9. Pastoral Forms and Religious Reform in Spenser and Shakespeare
    (pp. 143-167)
    Karen Nelson

    What does an examination of the pastoral literature written by Edmund Spenser and William Shakespeare in the 1590s contribute to current efforts to understand both authors’ relationships to religious controversies of the decade?¹ English authors of pastoral literature, along with their continental counterparts, were often engaged in ‘figuring forth’ debates about reform and counter-reform with their shepherds and shepherdesses.² While Spenser’sShepheardes Calendarand the Books of Holinesse and Justice of theFaerie Queenehave been considered extensively in light of these controversies, the Book of Courtesie, Book Six of theFaerie Queene, with its numerous pastoral sequences, has garnered...

  10. The Equinoctial Boar: Venus and Adonis in Spenser’s Garden, Shakespeare’s Epyllion, and Richard III’s England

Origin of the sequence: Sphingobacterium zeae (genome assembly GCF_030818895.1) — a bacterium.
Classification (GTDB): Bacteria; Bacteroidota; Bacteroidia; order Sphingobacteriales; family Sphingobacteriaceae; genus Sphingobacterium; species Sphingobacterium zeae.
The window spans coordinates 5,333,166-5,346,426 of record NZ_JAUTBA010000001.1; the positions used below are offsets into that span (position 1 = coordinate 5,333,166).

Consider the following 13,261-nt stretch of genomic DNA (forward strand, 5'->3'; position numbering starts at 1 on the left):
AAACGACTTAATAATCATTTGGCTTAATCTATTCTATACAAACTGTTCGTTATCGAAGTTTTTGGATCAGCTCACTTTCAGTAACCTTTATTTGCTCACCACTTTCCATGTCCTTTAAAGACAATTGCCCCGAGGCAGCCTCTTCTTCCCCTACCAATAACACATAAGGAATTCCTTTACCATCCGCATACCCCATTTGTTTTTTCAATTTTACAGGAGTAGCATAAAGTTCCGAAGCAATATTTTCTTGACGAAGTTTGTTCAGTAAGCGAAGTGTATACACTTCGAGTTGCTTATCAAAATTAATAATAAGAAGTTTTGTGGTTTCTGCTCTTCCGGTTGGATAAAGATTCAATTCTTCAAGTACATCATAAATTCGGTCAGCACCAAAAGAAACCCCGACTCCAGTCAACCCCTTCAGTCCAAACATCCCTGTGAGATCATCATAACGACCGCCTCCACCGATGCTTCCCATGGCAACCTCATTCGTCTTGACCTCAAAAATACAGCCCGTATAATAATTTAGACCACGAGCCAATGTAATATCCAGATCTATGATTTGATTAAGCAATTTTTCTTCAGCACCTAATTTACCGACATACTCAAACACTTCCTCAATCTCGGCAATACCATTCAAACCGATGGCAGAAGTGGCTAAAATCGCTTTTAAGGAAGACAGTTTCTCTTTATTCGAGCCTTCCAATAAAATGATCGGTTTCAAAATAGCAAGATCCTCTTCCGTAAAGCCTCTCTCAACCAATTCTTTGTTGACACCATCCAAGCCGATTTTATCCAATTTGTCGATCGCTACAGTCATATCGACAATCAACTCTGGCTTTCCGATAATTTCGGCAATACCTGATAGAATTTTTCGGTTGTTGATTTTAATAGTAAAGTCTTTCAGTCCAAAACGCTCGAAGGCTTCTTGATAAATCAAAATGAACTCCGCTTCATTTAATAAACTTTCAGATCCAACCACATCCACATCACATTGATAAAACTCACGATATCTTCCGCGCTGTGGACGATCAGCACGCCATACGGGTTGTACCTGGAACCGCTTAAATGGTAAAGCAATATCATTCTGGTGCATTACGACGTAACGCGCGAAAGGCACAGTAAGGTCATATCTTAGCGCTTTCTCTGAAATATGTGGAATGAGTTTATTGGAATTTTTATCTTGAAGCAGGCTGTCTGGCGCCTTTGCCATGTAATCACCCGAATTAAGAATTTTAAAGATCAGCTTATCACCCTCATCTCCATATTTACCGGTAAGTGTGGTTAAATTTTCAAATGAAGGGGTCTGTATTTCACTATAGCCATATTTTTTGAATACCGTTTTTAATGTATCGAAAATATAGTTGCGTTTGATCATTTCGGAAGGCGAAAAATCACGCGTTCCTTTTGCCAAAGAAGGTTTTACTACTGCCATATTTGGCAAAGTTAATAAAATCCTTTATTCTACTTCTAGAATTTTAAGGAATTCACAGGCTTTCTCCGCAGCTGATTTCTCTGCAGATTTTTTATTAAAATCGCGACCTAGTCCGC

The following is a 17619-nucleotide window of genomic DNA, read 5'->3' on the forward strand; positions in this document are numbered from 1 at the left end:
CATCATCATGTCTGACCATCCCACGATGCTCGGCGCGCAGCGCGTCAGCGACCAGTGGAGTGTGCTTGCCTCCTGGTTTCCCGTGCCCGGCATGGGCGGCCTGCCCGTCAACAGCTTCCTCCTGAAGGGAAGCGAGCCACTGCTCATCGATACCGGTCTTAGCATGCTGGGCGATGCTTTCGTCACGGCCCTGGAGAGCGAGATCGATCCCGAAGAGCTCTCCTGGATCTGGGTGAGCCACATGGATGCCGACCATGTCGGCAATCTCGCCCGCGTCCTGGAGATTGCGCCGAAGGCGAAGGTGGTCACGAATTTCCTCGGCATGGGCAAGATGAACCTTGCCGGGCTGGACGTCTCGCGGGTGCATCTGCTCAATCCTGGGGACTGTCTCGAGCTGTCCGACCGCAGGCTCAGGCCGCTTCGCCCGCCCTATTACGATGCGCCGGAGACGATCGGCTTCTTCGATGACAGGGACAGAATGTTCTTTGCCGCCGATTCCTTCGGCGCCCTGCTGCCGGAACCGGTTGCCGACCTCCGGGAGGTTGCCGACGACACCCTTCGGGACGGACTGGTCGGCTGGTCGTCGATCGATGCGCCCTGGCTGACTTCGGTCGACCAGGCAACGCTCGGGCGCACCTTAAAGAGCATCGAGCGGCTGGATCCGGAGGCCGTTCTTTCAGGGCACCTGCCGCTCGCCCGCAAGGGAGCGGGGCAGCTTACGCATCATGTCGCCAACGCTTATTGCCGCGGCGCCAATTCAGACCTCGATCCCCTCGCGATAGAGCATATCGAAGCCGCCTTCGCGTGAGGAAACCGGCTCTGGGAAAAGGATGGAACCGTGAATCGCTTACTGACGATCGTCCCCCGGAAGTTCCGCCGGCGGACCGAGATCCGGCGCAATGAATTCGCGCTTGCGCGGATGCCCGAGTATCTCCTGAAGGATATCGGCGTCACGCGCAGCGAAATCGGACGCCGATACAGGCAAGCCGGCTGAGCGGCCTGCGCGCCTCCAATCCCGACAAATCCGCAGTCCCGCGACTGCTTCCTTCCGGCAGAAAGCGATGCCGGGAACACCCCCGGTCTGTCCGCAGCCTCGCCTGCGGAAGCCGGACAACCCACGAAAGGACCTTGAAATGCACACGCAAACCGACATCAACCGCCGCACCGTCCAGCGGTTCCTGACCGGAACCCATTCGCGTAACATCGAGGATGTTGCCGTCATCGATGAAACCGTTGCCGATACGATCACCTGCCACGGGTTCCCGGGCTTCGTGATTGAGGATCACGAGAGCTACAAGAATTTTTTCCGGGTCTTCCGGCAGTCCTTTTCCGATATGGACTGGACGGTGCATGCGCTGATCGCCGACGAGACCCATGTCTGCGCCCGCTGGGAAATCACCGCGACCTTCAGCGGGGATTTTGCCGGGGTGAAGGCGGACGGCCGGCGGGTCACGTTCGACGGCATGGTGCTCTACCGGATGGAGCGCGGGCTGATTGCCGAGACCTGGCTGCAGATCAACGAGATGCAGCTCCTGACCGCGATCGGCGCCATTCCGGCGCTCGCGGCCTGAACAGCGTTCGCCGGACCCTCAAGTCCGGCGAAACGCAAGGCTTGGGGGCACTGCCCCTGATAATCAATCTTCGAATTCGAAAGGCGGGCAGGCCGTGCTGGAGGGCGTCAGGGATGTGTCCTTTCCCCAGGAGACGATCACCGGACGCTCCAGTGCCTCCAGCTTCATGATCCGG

(pp. 168-186)
    Anne Lake Prescott

    Juxtaposing Spenser’s movingly fertile Garden of Adonis (Faerie QueeneIII.vi) and Shakespeare’s seriocomicVenus and Adonisis an old exercise, and to note that both texts evoke, revise, or reject traditional mytho graphical readings of the Venus and Adonis story is likewise hardly new. In this essay I do, however, have two suggestions for further thought on these texts, Shakespeare’sRichard III, and the boar of winter.

    I am assuming for the moment that nobody in the 1590s writing for an educated reader—or for an audience that included the educated—could use the names ‘Venus’ and ‘Adonis’ without evoking...

  11. Hamlet’s Debt to Spenser’s Mother Hubberds Tale: A Satire on Robert Cecil?
    (pp. 187-200)
    Rachel E. Hile

    InHamlet, in addition to something rotten, the court of Denmark houses a strange menagerie of beasts: images of frog, cat, bat, camel, weasel, fox, ape, mouse, rat, and ostrich, among others, appear in the play, creating meaning through reference to extratextual traditions of animal symbolism, but also signaling an affiliation with the tradition of satirical beast fables.¹ Although numerous scholars have catalogued Shakespeare’s repeated use of animal imagery in this play,² analyses of these images have tended to focus on symbolic and iconographic meanings rather than looking at this image pattern as connecting the play to the beast fable...